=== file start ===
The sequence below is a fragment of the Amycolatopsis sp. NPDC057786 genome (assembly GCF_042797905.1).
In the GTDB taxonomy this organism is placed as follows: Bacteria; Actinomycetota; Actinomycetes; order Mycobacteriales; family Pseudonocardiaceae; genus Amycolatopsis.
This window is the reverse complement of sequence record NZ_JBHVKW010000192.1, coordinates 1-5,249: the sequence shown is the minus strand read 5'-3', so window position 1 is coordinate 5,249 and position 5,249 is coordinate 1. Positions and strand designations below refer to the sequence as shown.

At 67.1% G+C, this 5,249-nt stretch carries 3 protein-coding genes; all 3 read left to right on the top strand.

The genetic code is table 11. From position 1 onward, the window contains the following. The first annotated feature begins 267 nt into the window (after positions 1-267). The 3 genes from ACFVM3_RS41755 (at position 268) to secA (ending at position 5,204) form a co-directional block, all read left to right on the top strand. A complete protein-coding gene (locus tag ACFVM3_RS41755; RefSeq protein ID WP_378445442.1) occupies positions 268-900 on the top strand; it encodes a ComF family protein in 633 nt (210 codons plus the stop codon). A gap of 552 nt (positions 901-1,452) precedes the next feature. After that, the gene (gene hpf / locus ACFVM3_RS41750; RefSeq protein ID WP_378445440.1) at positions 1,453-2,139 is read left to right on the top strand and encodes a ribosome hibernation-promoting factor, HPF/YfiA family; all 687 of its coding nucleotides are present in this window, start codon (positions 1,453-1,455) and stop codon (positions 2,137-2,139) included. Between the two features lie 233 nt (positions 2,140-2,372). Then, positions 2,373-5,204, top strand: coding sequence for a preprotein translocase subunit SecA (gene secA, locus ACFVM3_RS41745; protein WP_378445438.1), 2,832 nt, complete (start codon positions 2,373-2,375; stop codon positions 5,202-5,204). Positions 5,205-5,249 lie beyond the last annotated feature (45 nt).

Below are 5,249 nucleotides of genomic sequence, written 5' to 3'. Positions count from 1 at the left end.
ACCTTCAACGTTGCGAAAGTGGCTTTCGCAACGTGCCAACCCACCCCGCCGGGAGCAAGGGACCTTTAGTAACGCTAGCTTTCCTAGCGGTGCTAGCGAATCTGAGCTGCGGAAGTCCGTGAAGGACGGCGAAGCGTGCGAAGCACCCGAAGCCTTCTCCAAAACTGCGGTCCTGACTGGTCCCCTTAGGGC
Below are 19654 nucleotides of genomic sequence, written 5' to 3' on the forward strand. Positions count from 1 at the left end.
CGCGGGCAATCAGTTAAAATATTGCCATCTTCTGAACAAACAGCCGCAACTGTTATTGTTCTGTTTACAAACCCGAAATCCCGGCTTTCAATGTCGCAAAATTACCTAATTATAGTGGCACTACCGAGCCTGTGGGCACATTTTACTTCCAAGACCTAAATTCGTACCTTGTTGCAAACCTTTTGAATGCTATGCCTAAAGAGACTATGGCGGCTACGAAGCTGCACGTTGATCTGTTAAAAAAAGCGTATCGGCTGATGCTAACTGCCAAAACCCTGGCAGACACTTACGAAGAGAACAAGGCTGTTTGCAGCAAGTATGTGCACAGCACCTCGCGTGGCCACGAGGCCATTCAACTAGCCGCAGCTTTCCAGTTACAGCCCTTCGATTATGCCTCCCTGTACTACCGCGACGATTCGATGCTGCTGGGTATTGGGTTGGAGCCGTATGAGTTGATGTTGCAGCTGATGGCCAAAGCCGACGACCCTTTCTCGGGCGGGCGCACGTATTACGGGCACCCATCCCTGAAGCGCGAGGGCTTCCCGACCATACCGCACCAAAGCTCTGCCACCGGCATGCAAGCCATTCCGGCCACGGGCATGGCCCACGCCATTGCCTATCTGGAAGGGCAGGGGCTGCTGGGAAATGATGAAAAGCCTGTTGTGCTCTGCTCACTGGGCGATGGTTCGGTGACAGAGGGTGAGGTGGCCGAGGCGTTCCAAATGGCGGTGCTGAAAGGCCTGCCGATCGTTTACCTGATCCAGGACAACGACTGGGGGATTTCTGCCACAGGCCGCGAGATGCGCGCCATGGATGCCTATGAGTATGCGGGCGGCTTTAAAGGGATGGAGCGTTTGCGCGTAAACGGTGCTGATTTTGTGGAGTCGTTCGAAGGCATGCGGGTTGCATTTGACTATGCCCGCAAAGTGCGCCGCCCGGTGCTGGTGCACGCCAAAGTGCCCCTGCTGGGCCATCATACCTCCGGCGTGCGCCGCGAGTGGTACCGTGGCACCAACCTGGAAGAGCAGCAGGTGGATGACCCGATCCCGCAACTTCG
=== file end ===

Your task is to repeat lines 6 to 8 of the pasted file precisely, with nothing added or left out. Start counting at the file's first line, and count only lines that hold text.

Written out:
Below are 5,249 nucleotides of genomic sequence, written 5' to 3'. Positions count from 1 at the left end.
ACCTTCAACGTTGCGAAAGTGGCTTTCGCAACGTGCCAACCCACCCCGCCGGGAGCAAGGGACCTTTAGTAACGCTAGCTTTCCTAGCGGTGCTAGCGAATCTGAGCTGCGGAAGTCCGTGAAGGACGGCGAAGCGTGCGAAGCACCCGAAGCCTTCTCCAAAACTGCGGTCCTGACTGGTCCCCTTAGGGC
Below are 19654 nucleotides of genomic sequence, written 5' to 3' on the forward strand. Positions count from 1 at the left end.